It is often assumed that if employees possess proper qualifications that is enough to certify them as competent. The case of Comcare v Cleanaway Operations Pty Ltd (Acn 010 745 383) Transpacific Industries Pty Ltd  SAMC 54 (19 April 2021) proves this is not the case. This case highlights the consequences of relying solely on an employee’s qualifications to prove competency.
Cleanaway Operations Pty Ltd had engaged a worker to drive one of their tanker trucks. The employee had recently obtained his unrestricted heavy vehicle licence but had no practical experience driving a heavy manual vehicle. Cleanway had only tested his competency with automatic vehicles. Yet five days after he obtained his new licence, he was tasked with driving a tanker truck in Adelaide. The worker subsequently lost control resulting in a traffic accident with three other cars at an intersection.
Cleanaway was charged with 8 breaches under s 32 of the Work Health and Safety Act 2011 (Cth). Understandably they were found guilty of all charges because they had not certified him as competent to undertake the highly risky job. The Court determined that not only had Cleanaway failed to test competency, but they had failed in their safety obligations by providing no risk assessments, training or supervision.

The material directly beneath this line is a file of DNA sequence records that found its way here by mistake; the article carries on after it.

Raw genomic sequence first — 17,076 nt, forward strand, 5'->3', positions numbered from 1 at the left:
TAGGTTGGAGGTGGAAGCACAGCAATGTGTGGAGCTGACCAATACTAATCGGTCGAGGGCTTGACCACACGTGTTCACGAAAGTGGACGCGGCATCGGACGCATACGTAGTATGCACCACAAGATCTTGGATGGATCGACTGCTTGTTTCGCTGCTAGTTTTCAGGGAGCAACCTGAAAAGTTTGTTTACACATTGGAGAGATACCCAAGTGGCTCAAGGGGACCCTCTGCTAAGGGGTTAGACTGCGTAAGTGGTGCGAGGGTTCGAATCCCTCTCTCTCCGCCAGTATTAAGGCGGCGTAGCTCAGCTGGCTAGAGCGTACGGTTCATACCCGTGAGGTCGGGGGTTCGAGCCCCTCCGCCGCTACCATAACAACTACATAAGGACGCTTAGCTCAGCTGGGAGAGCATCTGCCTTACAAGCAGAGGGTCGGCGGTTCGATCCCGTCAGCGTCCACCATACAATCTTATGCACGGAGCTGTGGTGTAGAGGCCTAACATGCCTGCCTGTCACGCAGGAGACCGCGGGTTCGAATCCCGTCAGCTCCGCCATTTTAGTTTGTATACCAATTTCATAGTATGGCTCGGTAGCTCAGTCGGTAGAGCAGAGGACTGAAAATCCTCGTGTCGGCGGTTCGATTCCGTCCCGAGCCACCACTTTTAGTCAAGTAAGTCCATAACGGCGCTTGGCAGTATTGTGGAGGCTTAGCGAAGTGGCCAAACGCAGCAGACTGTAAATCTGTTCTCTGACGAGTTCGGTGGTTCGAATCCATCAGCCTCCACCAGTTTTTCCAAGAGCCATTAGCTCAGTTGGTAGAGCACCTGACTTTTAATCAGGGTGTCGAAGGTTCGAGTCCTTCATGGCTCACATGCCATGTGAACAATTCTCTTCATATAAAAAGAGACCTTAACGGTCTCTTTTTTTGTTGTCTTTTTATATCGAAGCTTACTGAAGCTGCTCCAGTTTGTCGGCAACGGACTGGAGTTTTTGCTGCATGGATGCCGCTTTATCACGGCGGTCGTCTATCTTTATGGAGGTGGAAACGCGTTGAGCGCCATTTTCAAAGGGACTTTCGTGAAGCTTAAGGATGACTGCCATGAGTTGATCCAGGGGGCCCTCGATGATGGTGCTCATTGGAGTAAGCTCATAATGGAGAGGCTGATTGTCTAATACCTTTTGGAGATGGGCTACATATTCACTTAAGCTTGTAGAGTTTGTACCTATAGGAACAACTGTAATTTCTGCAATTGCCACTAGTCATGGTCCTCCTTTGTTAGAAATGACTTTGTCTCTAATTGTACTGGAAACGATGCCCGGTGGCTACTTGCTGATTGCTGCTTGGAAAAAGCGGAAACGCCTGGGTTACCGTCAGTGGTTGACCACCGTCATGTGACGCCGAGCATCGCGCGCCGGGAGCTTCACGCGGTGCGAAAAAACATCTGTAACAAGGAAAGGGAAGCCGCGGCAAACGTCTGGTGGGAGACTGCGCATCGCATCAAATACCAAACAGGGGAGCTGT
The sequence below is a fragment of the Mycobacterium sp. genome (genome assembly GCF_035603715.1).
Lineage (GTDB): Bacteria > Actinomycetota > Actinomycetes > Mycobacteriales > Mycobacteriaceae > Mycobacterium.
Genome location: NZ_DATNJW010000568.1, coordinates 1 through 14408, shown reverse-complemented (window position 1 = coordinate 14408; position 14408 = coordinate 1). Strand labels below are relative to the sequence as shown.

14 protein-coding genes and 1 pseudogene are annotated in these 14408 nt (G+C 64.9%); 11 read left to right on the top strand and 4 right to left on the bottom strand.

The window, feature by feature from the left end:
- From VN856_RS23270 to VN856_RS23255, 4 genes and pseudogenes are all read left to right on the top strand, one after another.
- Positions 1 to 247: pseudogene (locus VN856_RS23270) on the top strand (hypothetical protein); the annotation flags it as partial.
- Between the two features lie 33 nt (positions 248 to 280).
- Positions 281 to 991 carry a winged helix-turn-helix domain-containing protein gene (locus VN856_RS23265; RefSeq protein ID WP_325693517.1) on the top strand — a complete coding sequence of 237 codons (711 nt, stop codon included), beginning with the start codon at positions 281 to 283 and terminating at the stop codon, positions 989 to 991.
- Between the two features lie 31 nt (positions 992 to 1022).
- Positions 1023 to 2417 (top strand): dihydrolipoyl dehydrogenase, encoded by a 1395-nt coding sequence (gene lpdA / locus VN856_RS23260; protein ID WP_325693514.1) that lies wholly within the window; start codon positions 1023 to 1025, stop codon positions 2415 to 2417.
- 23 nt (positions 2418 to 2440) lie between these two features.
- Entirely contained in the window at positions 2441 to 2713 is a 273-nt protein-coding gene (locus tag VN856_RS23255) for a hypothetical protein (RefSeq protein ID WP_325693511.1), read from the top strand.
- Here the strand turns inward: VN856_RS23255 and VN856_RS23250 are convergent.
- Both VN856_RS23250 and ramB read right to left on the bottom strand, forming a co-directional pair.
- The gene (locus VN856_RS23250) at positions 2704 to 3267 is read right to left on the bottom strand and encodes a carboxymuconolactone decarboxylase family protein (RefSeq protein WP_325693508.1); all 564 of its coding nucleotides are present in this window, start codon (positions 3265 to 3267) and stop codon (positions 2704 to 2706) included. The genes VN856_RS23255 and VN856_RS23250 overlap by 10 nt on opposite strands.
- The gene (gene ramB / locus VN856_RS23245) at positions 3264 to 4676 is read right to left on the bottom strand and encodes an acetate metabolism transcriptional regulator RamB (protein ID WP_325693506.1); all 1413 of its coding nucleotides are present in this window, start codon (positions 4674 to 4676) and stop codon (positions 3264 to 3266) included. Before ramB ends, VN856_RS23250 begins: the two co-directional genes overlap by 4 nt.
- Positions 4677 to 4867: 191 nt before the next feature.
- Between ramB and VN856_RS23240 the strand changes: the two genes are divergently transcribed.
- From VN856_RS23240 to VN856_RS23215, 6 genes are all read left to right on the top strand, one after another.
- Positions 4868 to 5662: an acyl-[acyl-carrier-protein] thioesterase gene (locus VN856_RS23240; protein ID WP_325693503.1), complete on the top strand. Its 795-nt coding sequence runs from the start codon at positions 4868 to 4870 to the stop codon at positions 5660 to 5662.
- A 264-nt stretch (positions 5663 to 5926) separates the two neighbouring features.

It remains to be seen how much this mistake will cost them, but given the significant injuries to innocent bystanders there will be some substantial penalties.
Key Lessons for employers
- Do not rely solely on qualifications to check competency.
- For specialised work, ensure that the workers are sufficiently skilled and competent.
- Employers must ensure they have systems in place to satisfy them of workers’ competency before allowing them to complete specialised or high risk tasks without supervision.
- Always supervise employees before they are certified as competent.
Written by Nina Hoang